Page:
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1.
Nat Commun ; 13(1): 1251, 2022 03 10.
Article in English | MEDLINE | ID: covidwho-1740439

ABSTRACT

The trajectories of acquired immunity to severe acute respiratory syndrome coronavirus 2 infection are not fully understood. We present a detailed longitudinal cohort study of UK healthcare workers prior to vaccination, presenting April-June 2020 with asymptomatic or symptomatic infection. Here we show a highly variable range of responses, some of which (T cell interferon-gamma ELISpot, N-specific antibody) wane over time, while others (spike-specific antibody, B cell memory ELISpot) are stable. We use integrative analysis and a machine-learning approach (SIMON - Sequential Iterative Modeling OverNight) to explore this heterogeneity. We identify a subgroup of participants with higher antibody responses and interferon-gamma ELISpot T cell responses, and a robust trajectory for longer term immunity associates with higher levels of neutralising antibodies against the infecting (Victoria) strain and also against variants B.1.1.7 (alpha) and B.1.351 (beta). These variable trajectories following early priming may define subsequent protection from severe disease from novel variants.


Subject(s)
COVID-19 , SARS-CoV-2 , Antibodies, Viral , Antiviral Agents , Humans , Longitudinal Studies , Spike Glycoprotein, Coronavirus
3.
Nat Med ; 27(2): 279-288, 2021 02.
Article in English | MEDLINE | ID: covidwho-1065913

ABSTRACT

More than 190 vaccines are currently in development to prevent infection by the novel severe acute respiratory syndrome coronavirus 2. Animal studies suggest that while neutralizing antibodies against the viral spike protein may correlate with protection, additional antibody functions may also be important in preventing infection. Previously, we reported early immunogenicity and safety outcomes of a viral vector coronavirus vaccine, ChAdOx1 nCoV-19 (AZD1222), in a single-blinded phase 1/2 randomized controlled trial of healthy adults aged 18-55 years ( NCT04324606 ). Now we describe safety and exploratory humoral and cellular immunogenicity of the vaccine, from subgroups of volunteers in that trial, who were subsequently allocated to receive a homologous full-dose (SD/SD D56; n = 20) or half-dose (SD/LD D56; n = 32) ChAdOx1 booster vaccine 56 d following prime vaccination. Previously reported immunogenicity data from the open-label 28-d interval prime-boost group (SD/SD D28; n = 10) are also presented to facilitate comparison. Additionally, we describe volunteers boosted with the comparator vaccine (MenACWY; n = 10). In this interim report, we demonstrate that a booster dose of ChAdOx1 nCoV-19 is safe and better tolerated than priming doses. Using a systems serology approach we also demonstrate that anti-spike neutralizing antibody titers, as well as Fc-mediated functional antibody responses, including antibody-dependent neutrophil/monocyte phagocytosis, complement activation and natural killer cell activation, are substantially enhanced by a booster dose of vaccine. A booster dose of vaccine induced stronger antibody responses than a dose-sparing half-dose boost, although the magnitude of T cell responses did not increase with either boost dose. These data support the two-dose vaccine regime that is now being evaluated in phase 3 clinical trials.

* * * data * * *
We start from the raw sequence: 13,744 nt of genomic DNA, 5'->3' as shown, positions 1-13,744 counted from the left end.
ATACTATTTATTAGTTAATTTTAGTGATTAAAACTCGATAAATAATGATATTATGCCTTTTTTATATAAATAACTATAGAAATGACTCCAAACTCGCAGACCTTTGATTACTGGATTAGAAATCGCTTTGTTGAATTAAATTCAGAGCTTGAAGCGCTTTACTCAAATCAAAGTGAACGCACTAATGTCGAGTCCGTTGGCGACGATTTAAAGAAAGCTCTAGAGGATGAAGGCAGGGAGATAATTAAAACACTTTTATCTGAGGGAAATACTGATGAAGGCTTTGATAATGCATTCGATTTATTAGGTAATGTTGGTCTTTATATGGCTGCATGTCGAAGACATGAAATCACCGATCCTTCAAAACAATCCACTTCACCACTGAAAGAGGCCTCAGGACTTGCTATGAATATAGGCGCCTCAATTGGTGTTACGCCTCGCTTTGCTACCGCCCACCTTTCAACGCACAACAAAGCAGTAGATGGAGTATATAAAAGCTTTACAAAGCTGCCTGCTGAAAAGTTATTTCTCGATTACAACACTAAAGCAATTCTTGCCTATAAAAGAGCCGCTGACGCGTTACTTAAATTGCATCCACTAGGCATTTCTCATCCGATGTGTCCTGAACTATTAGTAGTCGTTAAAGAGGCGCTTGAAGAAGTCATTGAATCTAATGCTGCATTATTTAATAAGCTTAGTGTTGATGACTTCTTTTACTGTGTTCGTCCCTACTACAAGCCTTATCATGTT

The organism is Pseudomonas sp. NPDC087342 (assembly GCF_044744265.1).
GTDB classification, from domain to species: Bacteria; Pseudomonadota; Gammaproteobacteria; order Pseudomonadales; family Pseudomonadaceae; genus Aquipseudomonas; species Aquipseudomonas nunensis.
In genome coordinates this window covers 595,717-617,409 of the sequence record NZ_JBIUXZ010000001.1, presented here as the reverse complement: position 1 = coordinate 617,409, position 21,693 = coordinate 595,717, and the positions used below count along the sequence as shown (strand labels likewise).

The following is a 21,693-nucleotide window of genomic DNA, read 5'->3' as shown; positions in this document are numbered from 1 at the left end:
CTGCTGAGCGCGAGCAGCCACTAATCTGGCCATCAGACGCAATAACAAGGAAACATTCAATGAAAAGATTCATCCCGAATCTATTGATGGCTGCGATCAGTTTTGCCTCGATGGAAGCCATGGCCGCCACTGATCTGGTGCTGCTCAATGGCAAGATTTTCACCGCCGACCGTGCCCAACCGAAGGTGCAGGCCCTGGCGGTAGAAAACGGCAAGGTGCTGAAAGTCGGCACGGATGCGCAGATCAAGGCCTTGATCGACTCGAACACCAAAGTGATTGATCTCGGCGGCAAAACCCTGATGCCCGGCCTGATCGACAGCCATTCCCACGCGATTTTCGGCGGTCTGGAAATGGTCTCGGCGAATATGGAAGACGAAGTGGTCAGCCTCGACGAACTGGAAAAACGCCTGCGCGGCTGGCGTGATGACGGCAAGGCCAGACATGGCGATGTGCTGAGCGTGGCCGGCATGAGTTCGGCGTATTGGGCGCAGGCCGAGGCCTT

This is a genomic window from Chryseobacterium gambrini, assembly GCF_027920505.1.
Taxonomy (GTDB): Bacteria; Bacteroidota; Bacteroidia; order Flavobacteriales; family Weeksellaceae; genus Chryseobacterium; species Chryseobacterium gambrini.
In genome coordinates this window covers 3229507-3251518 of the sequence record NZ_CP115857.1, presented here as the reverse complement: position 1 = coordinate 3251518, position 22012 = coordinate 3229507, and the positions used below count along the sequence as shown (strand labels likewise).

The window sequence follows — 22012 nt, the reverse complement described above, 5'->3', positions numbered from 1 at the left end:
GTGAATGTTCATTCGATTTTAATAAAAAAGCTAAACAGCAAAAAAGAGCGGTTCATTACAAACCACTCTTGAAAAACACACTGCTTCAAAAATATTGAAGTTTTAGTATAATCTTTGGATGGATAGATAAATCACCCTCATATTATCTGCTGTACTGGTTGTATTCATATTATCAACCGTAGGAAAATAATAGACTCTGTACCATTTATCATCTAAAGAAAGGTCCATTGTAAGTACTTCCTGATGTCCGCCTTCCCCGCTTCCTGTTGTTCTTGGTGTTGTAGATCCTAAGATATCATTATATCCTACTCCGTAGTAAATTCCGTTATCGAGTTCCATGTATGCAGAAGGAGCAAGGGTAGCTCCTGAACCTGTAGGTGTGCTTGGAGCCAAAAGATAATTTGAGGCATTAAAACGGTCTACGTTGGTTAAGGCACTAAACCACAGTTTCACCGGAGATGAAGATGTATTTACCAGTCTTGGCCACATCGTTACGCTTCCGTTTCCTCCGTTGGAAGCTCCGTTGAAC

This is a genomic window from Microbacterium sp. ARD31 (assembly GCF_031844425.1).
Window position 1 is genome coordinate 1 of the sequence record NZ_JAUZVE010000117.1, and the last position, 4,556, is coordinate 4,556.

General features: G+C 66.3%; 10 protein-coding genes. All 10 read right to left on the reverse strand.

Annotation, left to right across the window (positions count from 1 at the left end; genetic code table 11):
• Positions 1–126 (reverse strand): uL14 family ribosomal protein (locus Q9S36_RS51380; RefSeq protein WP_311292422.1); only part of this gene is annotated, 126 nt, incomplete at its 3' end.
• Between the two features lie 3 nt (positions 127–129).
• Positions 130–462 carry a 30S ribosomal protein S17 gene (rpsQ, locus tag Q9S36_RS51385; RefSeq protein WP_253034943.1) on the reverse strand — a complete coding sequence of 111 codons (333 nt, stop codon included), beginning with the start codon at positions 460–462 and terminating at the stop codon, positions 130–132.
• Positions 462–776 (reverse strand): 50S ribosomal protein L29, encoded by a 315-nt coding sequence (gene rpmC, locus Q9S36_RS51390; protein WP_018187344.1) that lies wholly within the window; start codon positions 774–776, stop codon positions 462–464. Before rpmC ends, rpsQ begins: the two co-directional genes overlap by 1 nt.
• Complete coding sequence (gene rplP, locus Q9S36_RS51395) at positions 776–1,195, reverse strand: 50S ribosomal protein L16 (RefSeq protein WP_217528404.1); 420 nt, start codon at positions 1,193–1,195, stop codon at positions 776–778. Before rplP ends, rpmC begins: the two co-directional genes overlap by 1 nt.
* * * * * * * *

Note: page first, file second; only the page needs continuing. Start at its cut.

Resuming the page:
Subject(s)
Antibody Formation/immunology , COVID-19 Vaccines/immunology , COVID-19/immunology , Immunization, Secondary , SARS-CoV-2/immunology , Adolescent , Adult , Antibodies, Neutralizing/immunology , Dose-Response Relationship, Drug , Genetic Vectors/immunology , Humans , Middle Aged , Spike Glycoprotein, Coronavirus/immunology , Time Factors , Young Adult
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